European cultural heritage is inherently complex and layered. In the past, conflicting or controversial perspectives on different historical memories and experiences have been colliding in the rich cultural landscape of Europe and continue to do so in the present. These contentious heritages are often particularly difficult to convey to a wide public and can impede inclusivity as well as prevent the development of convivial relations. Nevertheless, if transmitted sensitively, they can contribute to a process of reflexive Europeanisation, in which the European imagination is shaped by self-awareness, on-going critical reflection, and dialogue across different positions.
TRACES is a three-year project funded in 2016 by the European Commission as part of the Horizon 2020 Research and Innovation Programme. Through an innovative research methodology, TRACES investigates the challenges and opportunities raised when transmitting complex pasts and the role of difficult heritage in contemporary Europe.
Impacts & Results
TRACES involves a multi-disciplinary team that brings together established and emerging scholars, artists, and cultural workers to develop a rigorous, creative and all-round investigation on contentious cultural heritages, and to experiment with innovative research methodologies. In order to achieve these objectives, TRACES has initiated a series of “Creative Co-Productions” in which artists, researchers, heritage agencies, and stakeholders collaborate on long-term projects researching selected cases of contentious heritage and developing new participatory public interfaces. Theoretical investigations pertaining to different research fields and disciplines will support and complement these art-based research actions, analysing and expanding their outcomes with the aim to identify new directions for cultural institutions and museums to effectively transmit contentious cultural heritage and contribute to evolving European identities.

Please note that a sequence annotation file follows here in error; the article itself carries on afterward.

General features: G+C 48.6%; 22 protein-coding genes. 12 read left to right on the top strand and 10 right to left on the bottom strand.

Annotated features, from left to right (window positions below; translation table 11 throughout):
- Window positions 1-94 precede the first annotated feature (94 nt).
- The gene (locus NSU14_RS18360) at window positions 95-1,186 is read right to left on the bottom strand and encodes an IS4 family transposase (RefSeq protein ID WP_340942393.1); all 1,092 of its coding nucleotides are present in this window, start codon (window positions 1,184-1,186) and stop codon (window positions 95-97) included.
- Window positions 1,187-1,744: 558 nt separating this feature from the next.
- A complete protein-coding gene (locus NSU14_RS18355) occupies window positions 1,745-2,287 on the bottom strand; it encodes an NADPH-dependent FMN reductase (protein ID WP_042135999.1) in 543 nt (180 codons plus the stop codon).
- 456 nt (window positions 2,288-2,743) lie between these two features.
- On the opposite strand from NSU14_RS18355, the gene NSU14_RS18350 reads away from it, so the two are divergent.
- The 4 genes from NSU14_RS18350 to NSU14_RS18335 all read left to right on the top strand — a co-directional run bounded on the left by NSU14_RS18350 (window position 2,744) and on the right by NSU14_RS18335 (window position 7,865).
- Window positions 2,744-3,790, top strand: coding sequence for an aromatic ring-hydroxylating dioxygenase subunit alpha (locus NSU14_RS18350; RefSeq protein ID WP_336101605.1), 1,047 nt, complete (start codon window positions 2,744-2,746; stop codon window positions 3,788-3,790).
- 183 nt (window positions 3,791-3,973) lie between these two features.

TRACES art-based research actins are supported and complemented by theorical and empirical investigations pertaining to six main research fields:
- Artistic Research: Creative co-production beyond intervention analyses and develops participatory methods and models of innovative contemporary creative collaborations between artists, researchers, heritage agencies, and their stakeholders.
- Ethnographic Research: Research on/with Art production critically examines the collaborative processes between art and research also in relation to challenges posed by the post-colonial legagy of museums' collections.
- Research on Education and Stakeholder involvement investigates learning and exhibiting contentious cultural heritage in Europe, in order to identify ways in which educational settings can provide spaces of conflict and negotiation.
- Performing Heritage: Creative Everyday Practices in Popular Culture conducts ethnographic fieldwork into contentious heritages with a focus on intangible heritage. As the theoretical backbone of the project, it evaluates, contextualises and brings together practical and theorical results from TRACES investigations for public use.
- Contentious Collections: Research on Material Cutlure of Difficult Cultural Heritage undertakes comparative and contextual analysis in order to identify the particular challenges and potential involved in transmitting contentious cultural heritage and to identify new ways of mediating difficult collections.
- Dissemination and Communication activities aim is to effectively communicate and promote Project outcomes by researching and developing innovative infrastructures for knowledge communication in the field of heritage and museum studies.